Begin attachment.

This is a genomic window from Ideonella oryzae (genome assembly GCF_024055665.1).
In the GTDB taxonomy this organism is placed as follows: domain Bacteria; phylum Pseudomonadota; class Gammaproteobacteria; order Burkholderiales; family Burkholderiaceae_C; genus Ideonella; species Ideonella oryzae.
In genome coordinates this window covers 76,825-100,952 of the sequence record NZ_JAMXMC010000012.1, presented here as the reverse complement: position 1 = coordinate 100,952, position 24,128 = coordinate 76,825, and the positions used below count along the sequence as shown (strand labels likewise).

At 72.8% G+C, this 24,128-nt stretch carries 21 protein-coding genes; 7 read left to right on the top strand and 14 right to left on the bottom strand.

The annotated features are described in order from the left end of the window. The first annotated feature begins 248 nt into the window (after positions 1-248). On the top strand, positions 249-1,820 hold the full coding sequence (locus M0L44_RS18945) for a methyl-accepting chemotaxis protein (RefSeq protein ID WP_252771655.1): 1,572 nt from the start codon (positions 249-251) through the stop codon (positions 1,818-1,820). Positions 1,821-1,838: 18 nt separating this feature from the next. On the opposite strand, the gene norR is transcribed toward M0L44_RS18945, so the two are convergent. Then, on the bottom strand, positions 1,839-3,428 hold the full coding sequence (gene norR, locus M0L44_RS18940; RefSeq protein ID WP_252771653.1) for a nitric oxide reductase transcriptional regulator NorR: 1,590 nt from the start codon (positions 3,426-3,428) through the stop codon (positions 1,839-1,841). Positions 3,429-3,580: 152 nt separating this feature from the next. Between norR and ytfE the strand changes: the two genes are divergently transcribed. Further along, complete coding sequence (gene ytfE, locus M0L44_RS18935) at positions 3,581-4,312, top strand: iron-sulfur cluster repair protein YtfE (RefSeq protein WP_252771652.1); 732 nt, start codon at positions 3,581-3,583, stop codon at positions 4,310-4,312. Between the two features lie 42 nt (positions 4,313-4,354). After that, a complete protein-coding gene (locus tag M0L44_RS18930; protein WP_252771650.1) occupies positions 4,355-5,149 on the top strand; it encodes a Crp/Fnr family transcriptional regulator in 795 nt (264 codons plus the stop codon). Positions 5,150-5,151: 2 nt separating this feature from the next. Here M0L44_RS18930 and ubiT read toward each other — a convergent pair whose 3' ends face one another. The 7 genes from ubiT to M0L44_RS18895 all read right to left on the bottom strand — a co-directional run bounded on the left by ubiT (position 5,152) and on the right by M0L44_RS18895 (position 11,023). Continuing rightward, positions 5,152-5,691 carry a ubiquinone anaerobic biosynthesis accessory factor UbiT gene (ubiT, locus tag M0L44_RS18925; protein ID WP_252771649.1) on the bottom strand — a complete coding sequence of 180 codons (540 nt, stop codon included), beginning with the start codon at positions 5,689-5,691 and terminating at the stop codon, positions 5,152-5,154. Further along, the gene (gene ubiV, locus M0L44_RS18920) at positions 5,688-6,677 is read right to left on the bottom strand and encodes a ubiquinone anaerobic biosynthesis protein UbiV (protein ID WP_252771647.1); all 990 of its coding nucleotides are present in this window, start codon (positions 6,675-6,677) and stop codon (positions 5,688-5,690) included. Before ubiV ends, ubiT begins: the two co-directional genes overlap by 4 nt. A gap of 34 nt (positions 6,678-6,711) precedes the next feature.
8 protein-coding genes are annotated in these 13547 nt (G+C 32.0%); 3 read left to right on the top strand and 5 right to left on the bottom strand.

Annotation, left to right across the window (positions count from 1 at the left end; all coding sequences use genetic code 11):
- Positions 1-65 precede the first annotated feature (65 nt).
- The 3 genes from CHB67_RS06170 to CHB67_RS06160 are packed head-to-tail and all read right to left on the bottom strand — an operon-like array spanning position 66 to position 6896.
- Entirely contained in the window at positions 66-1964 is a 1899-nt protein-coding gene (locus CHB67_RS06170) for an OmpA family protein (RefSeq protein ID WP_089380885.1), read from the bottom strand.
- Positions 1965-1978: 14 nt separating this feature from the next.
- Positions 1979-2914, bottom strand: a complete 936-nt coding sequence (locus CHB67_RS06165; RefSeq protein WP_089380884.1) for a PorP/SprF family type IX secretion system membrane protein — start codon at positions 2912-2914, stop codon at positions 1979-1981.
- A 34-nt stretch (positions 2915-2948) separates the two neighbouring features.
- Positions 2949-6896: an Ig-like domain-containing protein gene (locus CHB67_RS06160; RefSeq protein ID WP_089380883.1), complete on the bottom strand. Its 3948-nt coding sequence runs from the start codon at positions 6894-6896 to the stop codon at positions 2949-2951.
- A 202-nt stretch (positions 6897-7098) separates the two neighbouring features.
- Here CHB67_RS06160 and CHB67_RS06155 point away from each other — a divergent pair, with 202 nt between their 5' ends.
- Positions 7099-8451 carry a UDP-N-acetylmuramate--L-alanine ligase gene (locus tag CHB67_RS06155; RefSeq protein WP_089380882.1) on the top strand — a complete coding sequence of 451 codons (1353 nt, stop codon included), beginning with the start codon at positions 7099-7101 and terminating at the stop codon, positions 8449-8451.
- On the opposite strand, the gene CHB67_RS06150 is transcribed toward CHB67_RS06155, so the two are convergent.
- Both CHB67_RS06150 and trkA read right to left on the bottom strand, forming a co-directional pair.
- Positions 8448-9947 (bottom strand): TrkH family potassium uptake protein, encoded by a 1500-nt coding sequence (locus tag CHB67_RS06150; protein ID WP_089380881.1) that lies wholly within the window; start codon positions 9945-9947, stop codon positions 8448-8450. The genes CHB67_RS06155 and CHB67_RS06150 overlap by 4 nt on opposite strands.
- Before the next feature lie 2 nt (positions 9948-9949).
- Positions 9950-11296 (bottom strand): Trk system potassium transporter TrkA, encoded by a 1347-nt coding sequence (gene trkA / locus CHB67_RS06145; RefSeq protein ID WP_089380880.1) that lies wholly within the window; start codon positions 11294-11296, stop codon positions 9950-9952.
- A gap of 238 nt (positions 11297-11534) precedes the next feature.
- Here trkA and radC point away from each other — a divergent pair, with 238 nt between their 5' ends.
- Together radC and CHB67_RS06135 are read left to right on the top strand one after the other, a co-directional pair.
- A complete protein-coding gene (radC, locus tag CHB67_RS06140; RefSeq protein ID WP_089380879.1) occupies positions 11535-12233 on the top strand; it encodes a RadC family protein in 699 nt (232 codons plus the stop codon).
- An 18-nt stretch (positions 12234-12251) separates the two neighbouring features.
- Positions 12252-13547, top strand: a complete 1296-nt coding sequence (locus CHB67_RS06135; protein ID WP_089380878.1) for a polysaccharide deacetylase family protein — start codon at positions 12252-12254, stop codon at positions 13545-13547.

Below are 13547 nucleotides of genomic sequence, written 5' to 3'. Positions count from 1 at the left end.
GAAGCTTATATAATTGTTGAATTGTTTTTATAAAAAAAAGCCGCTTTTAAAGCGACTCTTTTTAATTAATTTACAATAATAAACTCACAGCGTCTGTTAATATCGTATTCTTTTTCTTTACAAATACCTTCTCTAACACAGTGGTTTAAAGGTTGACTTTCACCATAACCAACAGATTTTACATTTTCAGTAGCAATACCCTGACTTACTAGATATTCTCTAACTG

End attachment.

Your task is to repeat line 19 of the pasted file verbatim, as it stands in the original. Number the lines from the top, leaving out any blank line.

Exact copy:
- Both CHB67_RS06150 and trkA read right to left on the bottom strand, forming a co-directional pair.